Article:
Consumer Comfort Index Shows How Stupid This S&P 500 Rally Is

Consumer Comfort Index Shows How Stupid This S&P 500 Rally Is
  • The Bloomberg Consumer Comfort Index is blaring red for the economy.
  • But the stock market relief/FOMO rally is heedlessly humming along.
  • When the fundamentals finally crash, the S&P 500 has some losing to do.

The Bloomberg Consumer Comfort Index fell for the eighth straight week to a six-year low for the week ending May 10. As if we needed another hint that the stock market is unnervingly out of sync with what’s going on in the real economy.

The consumer confidence measure fell to 35.8 last week. It’s now barely half of what it was at its 20-year high in January.

Meanwhile, the S&P 500 Index is up 16.7% over the eight-week period that consumer confidence plummeted. Equities rallied on through the most abysmal economic data in U.S. history. But layoffs numbering in the millions, crashing GDP, and low corporate earnings haven’t put consumers in the buying mood.

Julien Bittel, a hedge fund manager for Pictet Asset Management, shared a graph comparing the consumer comfort index to the S&P 500 since the early ’90s.

The global macro investor deadpanned, “Probably nothing.”

Source: Twitter

Consumers entered this economic crisis up to their eyeballs in record personal debt.

Consumer Confidence: A Leading Macro Indicator

The Bloomberg Consumer Comfort Index steeply crashed before the stock market did ahead of the Dot Com bust and the 2008 financial crisis.

The weekly survey of 250 random U.S. adults measures consumer confidence in the overall economy and their personal financial situation.

Until Bloomberg acquired the licensing rights to the survey in 2011, it was the ABC News Consumer Comfort Index. Polling firm Langer Research Associates has taken the measure since 1985. Many analysts have made the case that consumer confidence is a lagging indicator for the stock market.

But comparing the Consumer Comfort Index to the S&P 500 since the early ’90s shows deep plunges in consumer confidence preceded the last two broad, multi-quarter capitulations in stocks.

The magnitude of the present consumer confidence plunge is comparable to those preceding the last two recessions. During those two extended bear markets, the S&P 500 crashed nearly 50% and over 50% from peak to trough.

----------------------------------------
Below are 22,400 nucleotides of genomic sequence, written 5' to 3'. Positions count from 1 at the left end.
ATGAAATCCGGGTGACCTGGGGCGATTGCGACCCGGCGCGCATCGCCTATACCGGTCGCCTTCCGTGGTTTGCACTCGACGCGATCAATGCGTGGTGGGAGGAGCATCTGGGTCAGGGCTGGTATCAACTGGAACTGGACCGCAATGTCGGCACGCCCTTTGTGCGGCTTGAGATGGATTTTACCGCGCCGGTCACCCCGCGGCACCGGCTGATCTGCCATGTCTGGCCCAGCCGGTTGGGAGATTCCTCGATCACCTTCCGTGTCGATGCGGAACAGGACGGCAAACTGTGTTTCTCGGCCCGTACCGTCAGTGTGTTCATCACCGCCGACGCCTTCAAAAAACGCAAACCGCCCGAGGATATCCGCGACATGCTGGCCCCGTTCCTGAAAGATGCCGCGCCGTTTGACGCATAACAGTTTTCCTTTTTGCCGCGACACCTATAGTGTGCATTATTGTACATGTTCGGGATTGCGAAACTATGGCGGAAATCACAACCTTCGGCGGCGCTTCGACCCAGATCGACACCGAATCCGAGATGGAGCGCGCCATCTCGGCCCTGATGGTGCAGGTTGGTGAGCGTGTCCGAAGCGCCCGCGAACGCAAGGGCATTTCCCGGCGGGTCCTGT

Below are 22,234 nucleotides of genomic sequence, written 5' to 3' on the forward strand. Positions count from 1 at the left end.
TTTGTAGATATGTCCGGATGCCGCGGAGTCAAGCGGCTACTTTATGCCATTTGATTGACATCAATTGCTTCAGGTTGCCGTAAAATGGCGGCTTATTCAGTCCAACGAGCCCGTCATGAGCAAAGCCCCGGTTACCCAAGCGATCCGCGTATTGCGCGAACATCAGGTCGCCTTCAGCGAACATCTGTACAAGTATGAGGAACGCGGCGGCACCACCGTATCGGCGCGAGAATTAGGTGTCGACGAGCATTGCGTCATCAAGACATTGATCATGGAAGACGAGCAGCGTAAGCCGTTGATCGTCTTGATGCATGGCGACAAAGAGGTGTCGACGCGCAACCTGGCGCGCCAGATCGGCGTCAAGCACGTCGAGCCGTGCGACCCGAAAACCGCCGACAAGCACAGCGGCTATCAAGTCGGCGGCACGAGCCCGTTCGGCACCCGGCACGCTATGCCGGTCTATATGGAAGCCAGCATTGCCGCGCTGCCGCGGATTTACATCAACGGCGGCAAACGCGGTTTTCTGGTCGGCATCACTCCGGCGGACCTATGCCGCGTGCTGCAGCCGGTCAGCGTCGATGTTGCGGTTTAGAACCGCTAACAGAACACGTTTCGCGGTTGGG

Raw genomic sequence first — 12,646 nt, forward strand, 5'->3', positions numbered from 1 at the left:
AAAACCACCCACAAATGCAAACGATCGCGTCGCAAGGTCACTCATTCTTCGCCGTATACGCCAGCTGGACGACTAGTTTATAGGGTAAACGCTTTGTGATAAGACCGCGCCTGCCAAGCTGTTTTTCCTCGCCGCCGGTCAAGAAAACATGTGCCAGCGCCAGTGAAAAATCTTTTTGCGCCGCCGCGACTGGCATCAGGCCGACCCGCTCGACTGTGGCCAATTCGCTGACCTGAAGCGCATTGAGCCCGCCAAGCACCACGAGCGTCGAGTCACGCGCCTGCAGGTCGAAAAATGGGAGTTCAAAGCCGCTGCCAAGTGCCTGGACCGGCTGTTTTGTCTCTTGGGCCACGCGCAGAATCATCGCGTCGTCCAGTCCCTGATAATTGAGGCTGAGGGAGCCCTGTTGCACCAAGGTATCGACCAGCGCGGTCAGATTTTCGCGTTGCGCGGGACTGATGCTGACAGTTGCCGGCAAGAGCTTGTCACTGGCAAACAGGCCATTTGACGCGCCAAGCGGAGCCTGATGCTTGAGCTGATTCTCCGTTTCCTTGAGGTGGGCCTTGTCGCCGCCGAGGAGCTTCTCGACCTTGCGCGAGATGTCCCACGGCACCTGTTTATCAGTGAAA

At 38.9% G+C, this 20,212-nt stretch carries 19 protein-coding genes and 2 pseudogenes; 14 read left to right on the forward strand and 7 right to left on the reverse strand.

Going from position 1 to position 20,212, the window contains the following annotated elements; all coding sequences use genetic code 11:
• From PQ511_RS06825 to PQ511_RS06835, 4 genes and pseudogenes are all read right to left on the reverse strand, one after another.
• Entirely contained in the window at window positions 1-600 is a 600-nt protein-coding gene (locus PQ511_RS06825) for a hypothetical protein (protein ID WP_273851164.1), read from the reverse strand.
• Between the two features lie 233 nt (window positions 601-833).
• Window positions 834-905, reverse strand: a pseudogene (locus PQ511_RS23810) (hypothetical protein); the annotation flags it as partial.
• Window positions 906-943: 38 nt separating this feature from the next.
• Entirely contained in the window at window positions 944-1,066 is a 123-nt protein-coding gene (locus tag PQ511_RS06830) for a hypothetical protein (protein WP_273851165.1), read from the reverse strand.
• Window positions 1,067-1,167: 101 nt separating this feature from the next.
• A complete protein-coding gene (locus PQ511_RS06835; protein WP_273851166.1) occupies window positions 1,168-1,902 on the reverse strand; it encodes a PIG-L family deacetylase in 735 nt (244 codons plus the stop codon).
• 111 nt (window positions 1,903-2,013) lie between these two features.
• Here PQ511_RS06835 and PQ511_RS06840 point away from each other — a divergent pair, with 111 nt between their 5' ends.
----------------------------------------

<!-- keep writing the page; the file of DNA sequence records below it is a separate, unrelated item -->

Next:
Today, the equities benchmark is up for the year after an incredible rally from March lows.

A Stock Market Reckoning Is Coming

Mohamed El-Erian, chief economic advisor at Allianz, told CNBC on Thursday:

What you see happening now is a tug of war between continuously worsening fundamentals and policy hopes… It tells you that this market needs continuous support from the policy side in order to, in my view, overcome the weaker fundamentals for now.

El-Erian was on the program to discuss Fed Chairman Jerome Powell’s dire comments warning of lasting economic damage without more fiscal stimulus from Congress.

There isn’t much left for the Fed or Congress to do to continue supporting this fragile stock market rally. The Fed has already slashed rates to zero and undertaken unprecedented monetary interventions. Congress has already passed an unprecedented $2 trillion emergency stimulus bill.

Fiscal and monetary liquidity can grease the wheels of the economy, but can’t turn them for us. Americans will have to get back to work producing goods and services of value.

They’ll need consumer confidence back to create the demand for those goods and services. But with so many jobless and the economy heading into the first depression of our lifetimes, that will take time to recover.

With the policy side nearly exhausted, second-quarter economic data and corporate earnings will hit the stock market hard. Then the fear of missing out on buying the dip will turn to fear, uncertainty, and doubt on Wall Street again.

Disclaimer: The opinions expressed in this article do not necessarily reflect the views of CCN.com. The above should not be considered investment advice from CCN.com. The author holds no investment position in U.S. equities at the time of writing.

This article was edited by Sam Bourgi.

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